88      <t>The order of events is as follows.</t>
89      <figure>
90        <artwork><![CDATA[
91XMPP       XMPP      XMPP-to-SIP    SIP-to-XMPP     SIP         SIP
92User      Server      Gateway        Gateway       Server       User
93 |           |            |              |            |          |
94 | (F1) XMPP |            |              |            |          |
95 | message   |            |              |            |          |
96 |..........>|            |              |            |          |
97 |           | (F2) XMPP  |              |            |          |
98 |           | message    |              |            |          |
99 |           |...........>|              |            |          |
100 |           |            | (F3) SIP INVITE           |          |
101 |           |            |**************************>|          |
102 |           |            |              |            | (F4) SIP |
103 |           |            |              |            | INVITE   |
104 |           |            |              |            |*********>|
105 |           |            |              |            | (F5) SIP |
106 |           |            |              |            | 200 OK   |
107 |           |            |              |            |<*********|
108 |           |            |              | (F6) SIP   |          |
109 |           |            |              | 200 OK     |          |
110 |           |            |              |<***********|          |
111 |           |            |              | (F7) SIP   |          |
112 |           |            |              | ACK        |          |
113 |           |            |              |***********>|          |
114 |           |            |              | (F8) MSRP  |          |
115 |           |            |              | SEND       |          |
116 |           |            |              |***********>|          |
117 |           |            |              |            | (F9) SIP |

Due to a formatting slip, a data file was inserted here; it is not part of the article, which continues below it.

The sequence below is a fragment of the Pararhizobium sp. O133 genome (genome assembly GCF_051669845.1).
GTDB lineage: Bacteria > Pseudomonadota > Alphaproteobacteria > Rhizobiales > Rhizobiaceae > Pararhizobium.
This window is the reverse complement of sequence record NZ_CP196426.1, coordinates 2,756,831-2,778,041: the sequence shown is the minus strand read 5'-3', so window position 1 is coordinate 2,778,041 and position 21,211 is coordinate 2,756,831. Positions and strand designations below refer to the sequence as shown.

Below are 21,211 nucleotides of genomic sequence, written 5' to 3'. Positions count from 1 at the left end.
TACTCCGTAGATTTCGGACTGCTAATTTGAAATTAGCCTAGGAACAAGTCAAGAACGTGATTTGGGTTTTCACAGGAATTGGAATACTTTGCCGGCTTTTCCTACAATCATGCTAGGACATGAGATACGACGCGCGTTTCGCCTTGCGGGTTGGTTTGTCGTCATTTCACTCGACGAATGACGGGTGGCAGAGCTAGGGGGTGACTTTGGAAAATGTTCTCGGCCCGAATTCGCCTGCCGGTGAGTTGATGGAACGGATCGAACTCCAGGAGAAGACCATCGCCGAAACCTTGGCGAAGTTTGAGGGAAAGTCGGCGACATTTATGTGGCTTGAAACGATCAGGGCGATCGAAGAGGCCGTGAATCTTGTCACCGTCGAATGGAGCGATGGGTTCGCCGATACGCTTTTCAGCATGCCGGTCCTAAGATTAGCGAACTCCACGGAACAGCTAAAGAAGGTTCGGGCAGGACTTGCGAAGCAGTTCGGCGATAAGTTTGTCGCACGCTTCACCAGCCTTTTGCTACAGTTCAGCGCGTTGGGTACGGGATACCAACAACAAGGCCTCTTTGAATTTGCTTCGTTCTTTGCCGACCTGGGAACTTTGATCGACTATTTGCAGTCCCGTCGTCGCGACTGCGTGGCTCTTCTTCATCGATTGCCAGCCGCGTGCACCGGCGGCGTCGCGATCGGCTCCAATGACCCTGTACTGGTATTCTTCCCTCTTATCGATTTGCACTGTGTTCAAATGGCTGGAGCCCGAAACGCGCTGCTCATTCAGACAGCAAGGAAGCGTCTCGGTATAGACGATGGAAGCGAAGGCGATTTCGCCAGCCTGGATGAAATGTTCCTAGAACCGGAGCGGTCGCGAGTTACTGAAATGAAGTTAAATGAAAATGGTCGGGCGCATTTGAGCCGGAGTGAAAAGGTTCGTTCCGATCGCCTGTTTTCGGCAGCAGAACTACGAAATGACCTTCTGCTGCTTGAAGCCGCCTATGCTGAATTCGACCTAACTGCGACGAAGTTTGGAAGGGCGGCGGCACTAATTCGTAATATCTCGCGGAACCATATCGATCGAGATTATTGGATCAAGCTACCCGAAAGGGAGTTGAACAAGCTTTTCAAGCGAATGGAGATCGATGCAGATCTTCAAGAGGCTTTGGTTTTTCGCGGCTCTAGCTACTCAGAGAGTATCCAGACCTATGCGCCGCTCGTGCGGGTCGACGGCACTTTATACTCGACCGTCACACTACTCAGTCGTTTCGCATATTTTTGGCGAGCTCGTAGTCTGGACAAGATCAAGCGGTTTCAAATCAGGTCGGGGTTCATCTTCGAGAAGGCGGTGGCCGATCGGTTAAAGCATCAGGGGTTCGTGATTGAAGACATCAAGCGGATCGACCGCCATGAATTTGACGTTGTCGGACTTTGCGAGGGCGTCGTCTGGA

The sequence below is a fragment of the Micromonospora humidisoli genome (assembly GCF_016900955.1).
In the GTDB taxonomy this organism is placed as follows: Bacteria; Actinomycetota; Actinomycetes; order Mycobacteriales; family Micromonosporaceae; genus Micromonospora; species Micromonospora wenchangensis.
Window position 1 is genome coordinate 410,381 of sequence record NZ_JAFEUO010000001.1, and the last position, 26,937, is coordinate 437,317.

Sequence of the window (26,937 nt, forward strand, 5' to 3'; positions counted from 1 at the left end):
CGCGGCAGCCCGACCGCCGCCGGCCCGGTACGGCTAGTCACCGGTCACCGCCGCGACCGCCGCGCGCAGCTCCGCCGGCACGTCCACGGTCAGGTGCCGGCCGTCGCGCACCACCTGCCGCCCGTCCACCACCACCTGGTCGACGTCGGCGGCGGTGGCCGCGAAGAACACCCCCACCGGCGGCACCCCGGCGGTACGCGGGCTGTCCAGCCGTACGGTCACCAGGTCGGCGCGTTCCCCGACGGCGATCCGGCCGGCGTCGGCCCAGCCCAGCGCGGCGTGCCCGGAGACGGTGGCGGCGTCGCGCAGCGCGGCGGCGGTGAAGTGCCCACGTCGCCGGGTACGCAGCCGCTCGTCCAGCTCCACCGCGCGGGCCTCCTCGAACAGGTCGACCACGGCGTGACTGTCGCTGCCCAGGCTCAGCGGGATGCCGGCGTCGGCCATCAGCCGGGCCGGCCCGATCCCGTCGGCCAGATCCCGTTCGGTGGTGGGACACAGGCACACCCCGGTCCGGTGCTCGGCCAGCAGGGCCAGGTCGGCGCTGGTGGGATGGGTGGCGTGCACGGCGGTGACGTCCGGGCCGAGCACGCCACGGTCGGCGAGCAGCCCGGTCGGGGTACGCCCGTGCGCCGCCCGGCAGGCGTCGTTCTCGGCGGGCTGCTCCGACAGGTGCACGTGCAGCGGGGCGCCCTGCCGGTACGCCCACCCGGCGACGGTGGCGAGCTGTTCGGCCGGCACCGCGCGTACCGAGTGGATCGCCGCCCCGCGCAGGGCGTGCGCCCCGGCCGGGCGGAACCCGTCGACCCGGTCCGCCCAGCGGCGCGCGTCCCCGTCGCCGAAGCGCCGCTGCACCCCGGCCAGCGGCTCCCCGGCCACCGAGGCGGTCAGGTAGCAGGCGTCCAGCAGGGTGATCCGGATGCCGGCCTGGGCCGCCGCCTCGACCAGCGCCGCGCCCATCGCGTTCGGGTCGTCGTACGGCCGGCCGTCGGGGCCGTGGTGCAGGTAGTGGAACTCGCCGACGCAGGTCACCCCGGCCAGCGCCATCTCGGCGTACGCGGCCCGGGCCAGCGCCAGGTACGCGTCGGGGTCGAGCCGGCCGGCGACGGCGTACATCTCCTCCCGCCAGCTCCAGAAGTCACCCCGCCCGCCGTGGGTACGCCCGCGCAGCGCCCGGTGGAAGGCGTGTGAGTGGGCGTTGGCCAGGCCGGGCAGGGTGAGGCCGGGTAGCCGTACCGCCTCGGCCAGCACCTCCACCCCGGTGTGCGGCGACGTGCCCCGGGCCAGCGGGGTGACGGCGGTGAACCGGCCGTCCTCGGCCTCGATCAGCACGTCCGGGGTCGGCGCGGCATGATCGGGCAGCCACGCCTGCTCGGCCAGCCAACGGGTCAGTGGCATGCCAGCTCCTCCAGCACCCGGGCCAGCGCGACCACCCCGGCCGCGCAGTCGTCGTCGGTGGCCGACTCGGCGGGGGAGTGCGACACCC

118 |           |            |              |            | ACK      |
119 |           |            |              |            |*********>|
120 |           |            |              |            |(F10) MSRP|
121 |           |            |              |            | SEND     |
122 |           |            |              |            |*********>|
123 .           .            .              .            .          .
124 .           .            .              .            .          .
125 |           |            |              |            |(F11) MSRP|
126 |           |            |              |            | SEND     |
127 |           |            |              |            |<*********|
128 |           |            |              | (F12) MSRP |          |
129 |           |            |              | SEND       |          |
130 |           |            |              |<***********|          |
131 |           | (F13) XMPP message        |            |          |
132 |           |<..........................|            |          |
133 |(F14) XMPP |            |              |            |          |
134 | message   |            |              |            |          |
135 |<..........|            |              |            |          |
136 .           .            .              .            .          .
137 .           .            .              .            .          .